The Virginia State Corporation Commission has rejected a proposal by Wal-Mart Stores seeking permission to aggregate the demands of certain nonresidential customers of electric energy. The retailer asked for authority to aggregate the demands of 120 nonresidential retail customers located in the territory of Virginia Electric & Power Company (Dominion) and to aggregate the demands of 44 nonresidential retail customers located in the territory of Appalachian Power Company. The commission found that approval of Walmart’s request is not consistent with the public interest.
It said that when the General Assembly had created the possibility of aggregated retail choice, it recognized that the aggregation of customers in order to access retail choice providers may adversely affect the utility or non-shopping customers, and--unambiguously--granted the commission the broad discretion to determine “public interest” for purposes of this statute. The commission noted that the Virginia Code states that the commission may permit aggregated retail choice if it makes two independent findings: (a) neither the affected electric utility nor retail customers of such utility that do not choose to obtain electric energy from alternate suppliers will be adversely affected in a manner contrary to the public interest by granting such petition; and (b) approval of such petition is consistent with the public interest.
To begin its review of the proposal, the commission gave the following short history of restructuring of the electric industry in the state. In 1999, state passed legislation to begin a process to restructure Virginia’s electric utility regulatory system from its historical model of a state-regulated, vertically-integrated monopoly provider to a system in which the “wires” function would remain a monopoly but the power supply function would become deregulated. In 2007, the General Assembly and the Governor made the policy decision to terminate the experiment and return to the model of a vertically-integrated monopoly provider of both the wires function as well as electricity supply.
This legislation, however, permitted the continuation of retail choice in three narrow and specifically identified cases. Two of those are mandatory. The commission has no discretion to approve or reject: (1) retail choice for large customers with a demand exceeding five megawatts; and (2) retail choice for 100% renewable energy if the same is not offered by the customer’s utility. The third is subject to the Commission’s discretion and is at issue in the instant cases: retail choice for nonresidential customers that aggregate their demand to exceed five megawatts.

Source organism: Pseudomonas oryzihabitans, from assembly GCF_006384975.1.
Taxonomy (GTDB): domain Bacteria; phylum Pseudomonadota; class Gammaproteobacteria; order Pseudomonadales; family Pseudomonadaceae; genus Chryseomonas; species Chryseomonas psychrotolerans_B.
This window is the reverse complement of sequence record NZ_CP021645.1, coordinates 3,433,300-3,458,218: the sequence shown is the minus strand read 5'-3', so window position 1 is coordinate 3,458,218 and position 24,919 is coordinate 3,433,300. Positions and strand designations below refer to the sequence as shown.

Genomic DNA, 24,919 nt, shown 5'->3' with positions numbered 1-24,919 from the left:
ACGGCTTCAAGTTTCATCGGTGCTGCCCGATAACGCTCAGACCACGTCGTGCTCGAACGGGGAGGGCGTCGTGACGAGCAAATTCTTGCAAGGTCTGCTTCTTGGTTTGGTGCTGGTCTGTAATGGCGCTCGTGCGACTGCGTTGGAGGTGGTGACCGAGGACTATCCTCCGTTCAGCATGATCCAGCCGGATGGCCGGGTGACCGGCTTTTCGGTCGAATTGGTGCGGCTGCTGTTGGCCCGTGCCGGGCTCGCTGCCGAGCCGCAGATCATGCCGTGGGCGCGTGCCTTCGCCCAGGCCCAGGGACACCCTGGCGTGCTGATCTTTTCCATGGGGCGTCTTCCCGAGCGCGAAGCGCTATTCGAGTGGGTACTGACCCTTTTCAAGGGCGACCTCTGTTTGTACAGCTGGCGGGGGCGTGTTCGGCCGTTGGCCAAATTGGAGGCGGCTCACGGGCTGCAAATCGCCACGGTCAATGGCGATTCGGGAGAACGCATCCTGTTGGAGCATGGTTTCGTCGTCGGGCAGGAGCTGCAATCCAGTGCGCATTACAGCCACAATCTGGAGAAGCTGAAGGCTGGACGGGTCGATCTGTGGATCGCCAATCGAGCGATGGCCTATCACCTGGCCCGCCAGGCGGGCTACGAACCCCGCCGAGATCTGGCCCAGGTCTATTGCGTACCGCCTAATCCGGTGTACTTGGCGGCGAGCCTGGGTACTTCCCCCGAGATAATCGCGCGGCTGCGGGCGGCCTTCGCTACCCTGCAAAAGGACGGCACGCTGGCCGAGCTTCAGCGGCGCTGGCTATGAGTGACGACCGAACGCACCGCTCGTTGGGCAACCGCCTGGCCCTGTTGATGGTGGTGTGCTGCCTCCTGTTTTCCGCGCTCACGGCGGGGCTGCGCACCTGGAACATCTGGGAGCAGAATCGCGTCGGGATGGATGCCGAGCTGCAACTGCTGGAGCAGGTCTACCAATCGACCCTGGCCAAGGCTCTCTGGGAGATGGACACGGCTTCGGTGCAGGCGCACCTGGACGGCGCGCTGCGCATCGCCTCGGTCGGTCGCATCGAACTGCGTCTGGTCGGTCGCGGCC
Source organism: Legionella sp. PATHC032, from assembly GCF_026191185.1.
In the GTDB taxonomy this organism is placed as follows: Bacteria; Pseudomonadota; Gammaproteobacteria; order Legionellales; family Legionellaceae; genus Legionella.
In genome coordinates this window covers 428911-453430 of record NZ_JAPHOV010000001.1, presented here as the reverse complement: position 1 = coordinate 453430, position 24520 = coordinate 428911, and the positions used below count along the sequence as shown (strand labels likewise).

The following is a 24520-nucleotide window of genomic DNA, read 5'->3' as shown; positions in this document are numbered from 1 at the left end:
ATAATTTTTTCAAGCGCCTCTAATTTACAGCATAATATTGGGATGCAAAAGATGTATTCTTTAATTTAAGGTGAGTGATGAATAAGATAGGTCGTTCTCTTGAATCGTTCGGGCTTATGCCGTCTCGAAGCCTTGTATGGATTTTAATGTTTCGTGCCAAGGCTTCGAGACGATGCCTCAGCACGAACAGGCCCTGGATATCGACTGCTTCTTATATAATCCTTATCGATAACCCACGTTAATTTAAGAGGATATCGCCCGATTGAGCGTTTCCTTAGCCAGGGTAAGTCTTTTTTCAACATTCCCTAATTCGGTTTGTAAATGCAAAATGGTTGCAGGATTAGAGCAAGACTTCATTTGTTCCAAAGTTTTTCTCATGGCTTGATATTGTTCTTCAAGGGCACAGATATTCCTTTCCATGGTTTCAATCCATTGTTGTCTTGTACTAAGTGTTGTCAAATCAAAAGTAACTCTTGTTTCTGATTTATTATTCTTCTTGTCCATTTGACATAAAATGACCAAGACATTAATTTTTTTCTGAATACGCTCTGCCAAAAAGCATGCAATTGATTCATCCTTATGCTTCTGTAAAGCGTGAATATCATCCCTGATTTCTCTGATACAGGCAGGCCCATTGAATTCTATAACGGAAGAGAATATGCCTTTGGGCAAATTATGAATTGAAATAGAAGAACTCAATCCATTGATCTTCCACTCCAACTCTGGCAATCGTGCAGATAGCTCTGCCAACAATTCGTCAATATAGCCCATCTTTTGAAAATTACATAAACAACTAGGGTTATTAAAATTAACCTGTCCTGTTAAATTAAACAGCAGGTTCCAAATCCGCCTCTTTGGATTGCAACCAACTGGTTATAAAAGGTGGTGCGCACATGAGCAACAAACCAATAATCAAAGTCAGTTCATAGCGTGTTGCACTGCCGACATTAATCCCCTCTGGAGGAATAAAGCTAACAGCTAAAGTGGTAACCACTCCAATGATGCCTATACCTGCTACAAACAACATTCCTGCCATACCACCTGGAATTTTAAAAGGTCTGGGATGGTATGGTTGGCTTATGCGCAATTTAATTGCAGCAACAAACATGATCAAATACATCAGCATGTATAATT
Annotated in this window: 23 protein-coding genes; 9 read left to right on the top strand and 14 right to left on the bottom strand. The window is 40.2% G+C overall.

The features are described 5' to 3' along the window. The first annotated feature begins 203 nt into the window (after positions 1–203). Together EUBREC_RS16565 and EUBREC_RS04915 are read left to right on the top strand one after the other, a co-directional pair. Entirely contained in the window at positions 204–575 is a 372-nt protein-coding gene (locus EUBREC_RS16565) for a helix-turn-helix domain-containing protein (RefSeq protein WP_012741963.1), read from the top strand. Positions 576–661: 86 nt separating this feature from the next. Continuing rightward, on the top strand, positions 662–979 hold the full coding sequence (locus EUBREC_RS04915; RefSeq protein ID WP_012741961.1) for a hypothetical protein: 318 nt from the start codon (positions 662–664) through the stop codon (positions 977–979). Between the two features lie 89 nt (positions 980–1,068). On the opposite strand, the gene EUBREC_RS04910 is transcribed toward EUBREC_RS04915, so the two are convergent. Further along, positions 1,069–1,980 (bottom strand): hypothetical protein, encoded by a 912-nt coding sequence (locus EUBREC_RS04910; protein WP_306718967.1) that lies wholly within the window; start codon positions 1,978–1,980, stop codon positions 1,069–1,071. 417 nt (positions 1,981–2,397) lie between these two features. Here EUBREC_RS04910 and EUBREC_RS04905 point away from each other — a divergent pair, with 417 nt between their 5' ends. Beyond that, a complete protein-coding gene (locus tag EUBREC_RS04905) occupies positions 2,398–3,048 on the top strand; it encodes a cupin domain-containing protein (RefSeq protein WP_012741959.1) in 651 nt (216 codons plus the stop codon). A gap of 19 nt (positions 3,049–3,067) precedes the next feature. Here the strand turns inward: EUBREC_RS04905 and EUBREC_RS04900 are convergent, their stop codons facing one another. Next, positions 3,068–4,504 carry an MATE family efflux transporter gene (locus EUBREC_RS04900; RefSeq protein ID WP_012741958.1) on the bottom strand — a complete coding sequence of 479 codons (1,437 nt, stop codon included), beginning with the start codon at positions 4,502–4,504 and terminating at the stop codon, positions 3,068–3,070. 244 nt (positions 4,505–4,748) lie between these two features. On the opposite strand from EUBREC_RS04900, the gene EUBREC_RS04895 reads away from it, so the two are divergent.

Upon review of the facts of the case it found that that remaining customers would not be held harmless. The commission explained that approval of aggregated retail choice for Walmart in Appalachian’s service territory could shift approximately $4 million of costs to remaining customers over the next ten years. For Dominion, aggregated retail choice for Walmart could shift up to $65 million of costs to remaining customers over that period. As to bill impacts, granting the petitions is estimated to increase residential customers’ monthly bills by $0.05 and $0.13 for Appalachian and Dominion, respectively. The commission said that while it does not question the veracity of Walmart’s assertions and respects the economic and business goals reflected in Walmart’s requests, it is clear that the harm to customers who do not or cannot switch to a CSP is contrary to the public interest. Re Wal-Mart Stores East, LP and Sam’s East, Inc., Case Nos. PUR-2017-00174 & PUR-2017-00173, Feb. 25, 2019 (Va.S.C.C.).